Heritage Turkey Premiere: An Interview with Frank Reese

Heritage Turkey Premiere: An Interview with Frank Reese

 

“I have baby turkeys everywhere!”

It’s that time of year, summer in Kansas, and the heat is rising. “Turkeys have to be hatched before June to be ready for Thanksgiving,” says Frank Reese. “But these birds do real well in the heat – they aren’t morbidly obese, so they can handle it. And unlike on an industrial farm, they have trees and shade and get plenty of fresh water… commercial turkeys suffer a lot in the heat. Those birds have been genetically selected to grow as fast as possible.”

“A turkey is no better than the farmer behind it. And the genetics, of course,” says Frank, whose turkeys are one of the only flocks in America to receive certification by the American Poultry Association as purebreds, standards that were set in 1873.

“The biggest thing this year is that we’ve added three new farms to meet a bigger demand. We never seem to have enough — hopefully this year if everything goes well we’ll have twice as many turkeys as last year. But it’s still a drop in the bucket — our four farmers together are going to raise what one big commercial plant will do in a week

“What people don’t realize that when you send turkeys to get processed, they don’t all come out as birds in a bag — some birds are bruised and you can’t sell it as a whole Grade A bird. Truthfully we lose very few turkeys to cosmetic things — but to the big guys, they don’t care as much about their animals because they don’t make money off of whole turkeys, they make money off of deli meat. For an industrial producer, that’s where the money is. For them a whole turkey at Thanksgiving is like a giveaway. But when that turkey you usually sell for 99 cents a pound is instead smoked and put in an eight ounce package that now costs five dollars, you’re now selling that same bird for ten bucks a pound. And that’s why they only sell hens as whole birds — their toms they get up to 40 lbs in 14 weeks and sell as deli meat.”

An industrial turkey farm can get a 20 lb. hen in 12 weeks, or a 40 lb tom in 14 weeks. My hens, in 12 weeks only weigh 7 or 8 lbs – and we won’t process them till 24 or 28 weeks when their live weight is 15-16 lbs. My toms —  in 24 weeks weigh 24 lbs— a commercial factory turkey in that much time would weigh 44 lbs, and they don’t quit growing. They’ll get to 50 – 60 lbs and weigh too much for their legs to carry. I don’t lose any turkeys because of obesity because I haven’t selected them to be so fat that they cant live.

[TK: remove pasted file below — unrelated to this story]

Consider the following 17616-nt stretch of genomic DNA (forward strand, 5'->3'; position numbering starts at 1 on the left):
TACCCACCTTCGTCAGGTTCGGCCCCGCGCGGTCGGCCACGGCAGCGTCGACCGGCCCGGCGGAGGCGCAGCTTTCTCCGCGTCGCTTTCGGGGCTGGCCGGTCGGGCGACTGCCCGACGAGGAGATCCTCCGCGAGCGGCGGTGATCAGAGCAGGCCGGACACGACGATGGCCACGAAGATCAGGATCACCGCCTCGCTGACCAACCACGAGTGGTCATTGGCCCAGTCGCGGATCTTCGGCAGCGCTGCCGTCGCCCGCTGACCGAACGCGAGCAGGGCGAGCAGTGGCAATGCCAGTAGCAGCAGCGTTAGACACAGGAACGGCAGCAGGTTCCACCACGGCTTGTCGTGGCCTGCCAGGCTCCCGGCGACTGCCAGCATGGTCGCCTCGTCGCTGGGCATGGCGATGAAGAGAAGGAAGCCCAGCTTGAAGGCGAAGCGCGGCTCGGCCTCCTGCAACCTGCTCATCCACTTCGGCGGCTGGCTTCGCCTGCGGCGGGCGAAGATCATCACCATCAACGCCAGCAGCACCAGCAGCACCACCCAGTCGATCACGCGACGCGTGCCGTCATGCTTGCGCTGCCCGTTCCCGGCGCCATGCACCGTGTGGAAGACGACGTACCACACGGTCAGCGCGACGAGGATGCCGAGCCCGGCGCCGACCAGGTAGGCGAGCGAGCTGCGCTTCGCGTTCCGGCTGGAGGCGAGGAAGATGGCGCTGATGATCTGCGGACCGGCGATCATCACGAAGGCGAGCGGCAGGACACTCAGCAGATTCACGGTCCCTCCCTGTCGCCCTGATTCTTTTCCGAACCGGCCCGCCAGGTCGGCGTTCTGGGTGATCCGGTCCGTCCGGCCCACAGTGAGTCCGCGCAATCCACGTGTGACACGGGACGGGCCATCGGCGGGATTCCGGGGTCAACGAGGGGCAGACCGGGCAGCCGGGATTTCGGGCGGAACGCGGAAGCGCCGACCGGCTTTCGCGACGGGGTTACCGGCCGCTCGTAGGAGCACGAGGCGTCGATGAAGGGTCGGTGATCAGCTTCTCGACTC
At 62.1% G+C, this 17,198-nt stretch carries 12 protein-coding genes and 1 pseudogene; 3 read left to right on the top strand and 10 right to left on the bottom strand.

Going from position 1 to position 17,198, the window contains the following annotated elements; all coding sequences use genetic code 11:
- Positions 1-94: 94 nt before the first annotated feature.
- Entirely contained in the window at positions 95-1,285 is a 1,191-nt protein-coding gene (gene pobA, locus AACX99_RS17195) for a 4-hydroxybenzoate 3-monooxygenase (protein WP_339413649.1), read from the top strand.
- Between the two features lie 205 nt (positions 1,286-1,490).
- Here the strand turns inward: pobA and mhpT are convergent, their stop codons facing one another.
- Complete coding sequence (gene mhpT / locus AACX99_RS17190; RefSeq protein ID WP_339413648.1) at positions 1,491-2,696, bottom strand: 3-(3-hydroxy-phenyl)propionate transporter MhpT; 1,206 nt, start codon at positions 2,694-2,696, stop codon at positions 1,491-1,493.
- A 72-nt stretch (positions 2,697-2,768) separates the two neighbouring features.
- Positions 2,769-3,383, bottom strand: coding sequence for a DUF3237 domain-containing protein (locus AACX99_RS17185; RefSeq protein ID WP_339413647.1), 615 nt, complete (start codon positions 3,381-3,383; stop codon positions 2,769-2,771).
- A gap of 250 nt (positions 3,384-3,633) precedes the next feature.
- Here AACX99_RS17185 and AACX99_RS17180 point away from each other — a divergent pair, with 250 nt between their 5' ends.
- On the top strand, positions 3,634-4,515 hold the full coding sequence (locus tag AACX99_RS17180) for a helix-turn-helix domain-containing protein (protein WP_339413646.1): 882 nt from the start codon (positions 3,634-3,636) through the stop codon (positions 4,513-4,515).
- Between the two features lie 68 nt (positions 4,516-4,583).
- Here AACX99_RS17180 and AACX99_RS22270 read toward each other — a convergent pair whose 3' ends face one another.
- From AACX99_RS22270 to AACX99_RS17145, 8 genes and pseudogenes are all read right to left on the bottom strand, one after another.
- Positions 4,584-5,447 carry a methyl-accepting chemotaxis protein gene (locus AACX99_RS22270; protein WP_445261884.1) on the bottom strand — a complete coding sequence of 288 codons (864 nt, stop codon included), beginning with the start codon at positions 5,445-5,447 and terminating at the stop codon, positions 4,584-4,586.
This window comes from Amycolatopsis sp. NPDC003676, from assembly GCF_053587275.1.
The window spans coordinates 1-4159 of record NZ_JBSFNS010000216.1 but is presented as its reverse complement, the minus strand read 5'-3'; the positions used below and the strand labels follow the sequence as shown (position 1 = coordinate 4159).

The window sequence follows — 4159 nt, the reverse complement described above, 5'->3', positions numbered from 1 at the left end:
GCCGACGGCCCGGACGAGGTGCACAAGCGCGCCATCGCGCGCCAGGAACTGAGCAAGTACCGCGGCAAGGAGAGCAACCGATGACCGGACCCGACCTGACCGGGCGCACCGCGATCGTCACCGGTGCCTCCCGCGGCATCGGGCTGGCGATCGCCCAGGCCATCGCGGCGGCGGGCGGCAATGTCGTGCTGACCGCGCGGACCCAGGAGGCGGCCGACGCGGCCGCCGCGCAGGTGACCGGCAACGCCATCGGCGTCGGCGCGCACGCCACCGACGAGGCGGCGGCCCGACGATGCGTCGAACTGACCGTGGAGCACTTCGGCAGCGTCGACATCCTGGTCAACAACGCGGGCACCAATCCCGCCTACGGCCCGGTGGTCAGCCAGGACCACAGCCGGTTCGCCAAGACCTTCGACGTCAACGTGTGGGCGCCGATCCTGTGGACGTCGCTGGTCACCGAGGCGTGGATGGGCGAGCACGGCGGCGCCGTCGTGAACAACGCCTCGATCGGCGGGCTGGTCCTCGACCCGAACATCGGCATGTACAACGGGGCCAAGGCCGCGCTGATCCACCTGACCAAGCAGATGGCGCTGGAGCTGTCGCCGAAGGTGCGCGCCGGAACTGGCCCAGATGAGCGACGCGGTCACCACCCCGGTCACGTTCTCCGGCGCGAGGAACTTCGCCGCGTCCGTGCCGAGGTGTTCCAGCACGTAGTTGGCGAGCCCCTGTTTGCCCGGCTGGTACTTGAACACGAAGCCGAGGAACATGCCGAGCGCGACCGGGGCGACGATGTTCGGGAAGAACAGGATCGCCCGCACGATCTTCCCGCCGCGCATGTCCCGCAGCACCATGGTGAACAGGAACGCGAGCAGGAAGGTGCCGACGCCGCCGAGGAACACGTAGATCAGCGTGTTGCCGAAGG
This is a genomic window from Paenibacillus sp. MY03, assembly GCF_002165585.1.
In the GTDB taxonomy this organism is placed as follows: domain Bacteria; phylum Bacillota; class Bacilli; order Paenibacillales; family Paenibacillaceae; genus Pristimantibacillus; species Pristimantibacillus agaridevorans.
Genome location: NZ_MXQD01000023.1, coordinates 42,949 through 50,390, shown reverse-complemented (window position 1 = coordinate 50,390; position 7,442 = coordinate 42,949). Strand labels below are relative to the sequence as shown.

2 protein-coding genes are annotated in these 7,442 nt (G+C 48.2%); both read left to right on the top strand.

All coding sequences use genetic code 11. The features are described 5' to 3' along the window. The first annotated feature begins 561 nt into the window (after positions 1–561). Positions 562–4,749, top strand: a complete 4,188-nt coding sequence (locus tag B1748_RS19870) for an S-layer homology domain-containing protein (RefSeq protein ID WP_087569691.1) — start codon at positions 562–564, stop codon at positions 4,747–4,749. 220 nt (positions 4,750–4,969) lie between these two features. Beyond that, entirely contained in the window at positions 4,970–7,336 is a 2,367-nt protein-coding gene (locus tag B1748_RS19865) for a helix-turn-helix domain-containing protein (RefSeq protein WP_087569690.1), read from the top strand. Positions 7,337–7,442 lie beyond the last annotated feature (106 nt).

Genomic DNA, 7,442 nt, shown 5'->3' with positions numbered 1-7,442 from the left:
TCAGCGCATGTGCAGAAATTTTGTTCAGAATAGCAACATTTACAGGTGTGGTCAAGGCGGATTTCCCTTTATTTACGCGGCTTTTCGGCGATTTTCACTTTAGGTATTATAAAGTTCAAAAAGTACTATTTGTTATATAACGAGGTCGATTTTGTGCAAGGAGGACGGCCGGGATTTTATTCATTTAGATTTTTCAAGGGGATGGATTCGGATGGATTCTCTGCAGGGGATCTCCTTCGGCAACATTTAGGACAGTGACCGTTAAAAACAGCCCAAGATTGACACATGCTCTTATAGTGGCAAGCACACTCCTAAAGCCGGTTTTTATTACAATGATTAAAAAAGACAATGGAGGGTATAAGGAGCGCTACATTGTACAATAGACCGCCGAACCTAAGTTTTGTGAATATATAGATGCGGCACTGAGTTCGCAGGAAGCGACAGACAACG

“The industry has made their money off of uniformity… there can be no variance, no difference. My turkeys don’t all come out the same – it is a totally different system.

“All the industrial turkeys have salt water added – they call it flavor enhancers – but sometimes its more than just salt. They figure most people don’t know how to cook a bird properly, and they figure it will keep the turkey from turning into dry leather. The truth is that because they raise these birds so fast and kill them so young, they don’t develop a layer of fat. My birds are harvested at a normal age and maturity, and having that maturity brings taste, flavor, texture. The industry has removed that — what people are used to now, the taste of turkey they think they love, is mostly just added salt.

Long-time Heritage customers know that we got our start selling Frank’s turkeys, and our relationship with him truly is the cornerstone of our business. Frank can count among his fans Alice Waters, who says “These birds are without a doubt the tastiest birds you can possibly serve,” and Mario Batali, who proudly claims “I’ve served these birds for my Thanksgiving every year for the past 12 years and always will.”

Frank is a true hero of the heritage food movement — he is the first and one of the only sustainable commercial farmers to receive certification by the American Poultry Association, and the USDA, for his birds as purebreds— and he has been featured in publications ranging from The New York Times to National Geographic. His story is the Rosetta Stone of sustainable farming, and the reason why when it comes to meat, the word “heritage” is synonymous with “heirloom.” Good Shepherd turkeys are the oldest line of turkey in America, 100 percent antibiotic free, and pasture raised on the Kansas prairie.

Page 1 of 11